It has been a year since President Donald Trump came to Iowa to celebrate E15, but the biofuel industry is asking for aid this summer to help it deal with the economic struggles brought on by the COVID-19 crisis and a variety of other items.
“To say that the last year has been a roller coaster ride for the industry would be an enormous understatement,” says Geoff Cooper, president and CEO of the Renewable Fuels Association in Washington, D.C.
Cooper and several other industry leaders talked to reporters last week as they marked the one-year anniversary of the president’s speech at Southwest Iowa Renewable Energy (SIRE), where he trumpeted the move to open the E15 market.
Despite the growth in that market, 2019 was a rough year for the industry, Cooper says. When the calendar turned to 2020, ethanol producers were just starting to feel more optimistic. They saw the slow growth of the E15 market, the signing of the phase 1 trade deal with China, the approval of the USMCA, and a court ruling regarding the EPA’s use of refinery waivers as all adding some momentum to the market.
But then Russia and Saudi Arabia began fighting over oil prices. That was closely followed by the COVID-19 crisis. Oil state governors began submitting waiver requests from the Renewable Fuels Standard. And the EPA appeared to be skirting the court ruling.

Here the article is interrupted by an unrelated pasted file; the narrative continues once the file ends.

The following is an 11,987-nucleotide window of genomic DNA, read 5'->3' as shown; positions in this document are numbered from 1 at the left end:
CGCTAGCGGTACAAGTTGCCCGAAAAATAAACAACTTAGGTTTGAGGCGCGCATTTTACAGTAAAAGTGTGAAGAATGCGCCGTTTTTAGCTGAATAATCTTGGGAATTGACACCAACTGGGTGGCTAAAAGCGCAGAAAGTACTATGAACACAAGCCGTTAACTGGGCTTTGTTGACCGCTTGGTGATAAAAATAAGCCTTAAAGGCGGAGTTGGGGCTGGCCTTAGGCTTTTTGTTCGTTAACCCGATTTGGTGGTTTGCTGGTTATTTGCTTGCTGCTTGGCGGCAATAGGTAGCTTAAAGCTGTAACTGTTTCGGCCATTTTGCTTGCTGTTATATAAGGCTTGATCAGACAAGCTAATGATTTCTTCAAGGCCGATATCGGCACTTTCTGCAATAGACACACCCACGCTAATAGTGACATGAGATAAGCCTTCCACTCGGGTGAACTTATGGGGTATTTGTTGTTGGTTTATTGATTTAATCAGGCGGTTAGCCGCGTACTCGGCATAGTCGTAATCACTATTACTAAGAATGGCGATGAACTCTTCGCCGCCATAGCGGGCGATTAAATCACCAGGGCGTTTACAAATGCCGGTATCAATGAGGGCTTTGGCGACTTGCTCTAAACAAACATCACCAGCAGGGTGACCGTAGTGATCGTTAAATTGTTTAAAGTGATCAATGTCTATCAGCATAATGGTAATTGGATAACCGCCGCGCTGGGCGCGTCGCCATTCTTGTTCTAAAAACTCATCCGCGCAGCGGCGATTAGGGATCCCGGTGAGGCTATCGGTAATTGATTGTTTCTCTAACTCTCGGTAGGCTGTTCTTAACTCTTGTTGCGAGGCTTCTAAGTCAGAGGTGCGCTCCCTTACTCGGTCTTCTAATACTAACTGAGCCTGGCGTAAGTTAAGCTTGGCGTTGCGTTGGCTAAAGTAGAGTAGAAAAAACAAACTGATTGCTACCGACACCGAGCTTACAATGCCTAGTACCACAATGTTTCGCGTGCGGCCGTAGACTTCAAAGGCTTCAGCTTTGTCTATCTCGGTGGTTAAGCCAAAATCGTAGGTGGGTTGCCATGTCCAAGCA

The industry went into crisis mode.
The economy now appears to be starting to recover, but industry leaders are still hoping for some type of aid from the government, Cooper says.
Mike Jerke, CEO of SIRE, says his company began making hand sanitizer and it is possible that may be a part of the business model going forward, but that product does not begin to replace the volume of the fuel market.
Scott Richman, chief economist for the RFA, says the volume of ethanol produced in April dropped by half. It has since partially recovered, but production of ethanol is still about 20 to 25 percent below last year’s figures. E15 volumes have also dropped, though only about half as much as E10 mixtures.
Monte Shaw, executive director of the Iowa Renewable Fuels Association, says that it is important to remember that even if production gets back to even with last year’s figures, that doesn’t mean producers are back to a profitable situation. With production 25 percent below last year’s levels, producers are losing money.
The last COVID-19 aid package approved by Congress included $19 billion targeted to agriculture, but did not include any money specifically for biofuels. Cooper says Sen. Charles Grassley, R-Iowa, wrote language that would have added some aid for biofuels but it was not approved. Shaw says that industry leaders think U.S. Secretary of Agriculture Sonny Perdue has the power to provide aid to the industry. Perdue doesn’t agree.
Since the USDA is not providing assistance to the industry, the hope is that another aid package may be passed by Congress this summer and that it would include some aid for the industry.